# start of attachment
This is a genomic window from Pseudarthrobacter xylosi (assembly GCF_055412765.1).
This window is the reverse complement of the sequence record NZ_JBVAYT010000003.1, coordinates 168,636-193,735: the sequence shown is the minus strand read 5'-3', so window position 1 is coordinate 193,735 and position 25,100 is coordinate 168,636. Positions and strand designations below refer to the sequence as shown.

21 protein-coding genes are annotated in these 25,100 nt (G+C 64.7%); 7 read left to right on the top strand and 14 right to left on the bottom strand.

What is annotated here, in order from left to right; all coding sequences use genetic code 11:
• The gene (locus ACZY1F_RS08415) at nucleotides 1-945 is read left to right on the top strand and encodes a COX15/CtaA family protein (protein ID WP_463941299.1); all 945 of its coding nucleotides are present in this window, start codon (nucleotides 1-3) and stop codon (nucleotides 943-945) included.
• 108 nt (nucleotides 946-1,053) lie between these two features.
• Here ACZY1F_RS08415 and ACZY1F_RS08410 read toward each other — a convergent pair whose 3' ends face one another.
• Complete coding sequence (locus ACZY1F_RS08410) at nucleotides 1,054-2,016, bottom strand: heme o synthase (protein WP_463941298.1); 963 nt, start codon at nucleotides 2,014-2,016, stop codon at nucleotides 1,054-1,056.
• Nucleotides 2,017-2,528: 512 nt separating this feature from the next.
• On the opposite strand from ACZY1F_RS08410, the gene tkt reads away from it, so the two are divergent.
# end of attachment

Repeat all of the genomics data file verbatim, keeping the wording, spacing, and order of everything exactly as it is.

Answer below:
This is a genomic window from Pseudarthrobacter xylosi (assembly GCF_055412765.1).
This window is the reverse complement of the sequence record NZ_JBVAYT010000003.1, coordinates 168,636-193,735: the sequence shown is the minus strand read 5'-3', so window position 1 is coordinate 193,735 and position 25,100 is coordinate 168,636. Positions and strand designations below refer to the sequence as shown.

21 protein-coding genes are annotated in these 25,100 nt (G+C 64.7%); 7 read left to right on the top strand and 14 right to left on the bottom strand.

What is annotated here, in order from left to right; all coding sequences use genetic code 11:
• The gene (locus ACZY1F_RS08415) at nucleotides 1-945 is read left to right on the top strand and encodes a COX15/CtaA family protein (protein ID WP_463941299.1); all 945 of its coding nucleotides are present in this window, start codon (nucleotides 1-3) and stop codon (nucleotides 943-945) included.
• 108 nt (nucleotides 946-1,053) lie between these two features.
• Here ACZY1F_RS08415 and ACZY1F_RS08410 read toward each other — a convergent pair whose 3' ends face one another.
• Complete coding sequence (locus ACZY1F_RS08410) at nucleotides 1,054-2,016, bottom strand: heme o synthase (protein WP_463941298.1); 963 nt, start codon at nucleotides 2,014-2,016, stop codon at nucleotides 1,054-1,056.
• Nucleotides 2,017-2,528: 512 nt separating this feature from the next.
• On the opposite strand from ACZY1F_RS08410, the gene tkt reads away from it, so the two are divergent.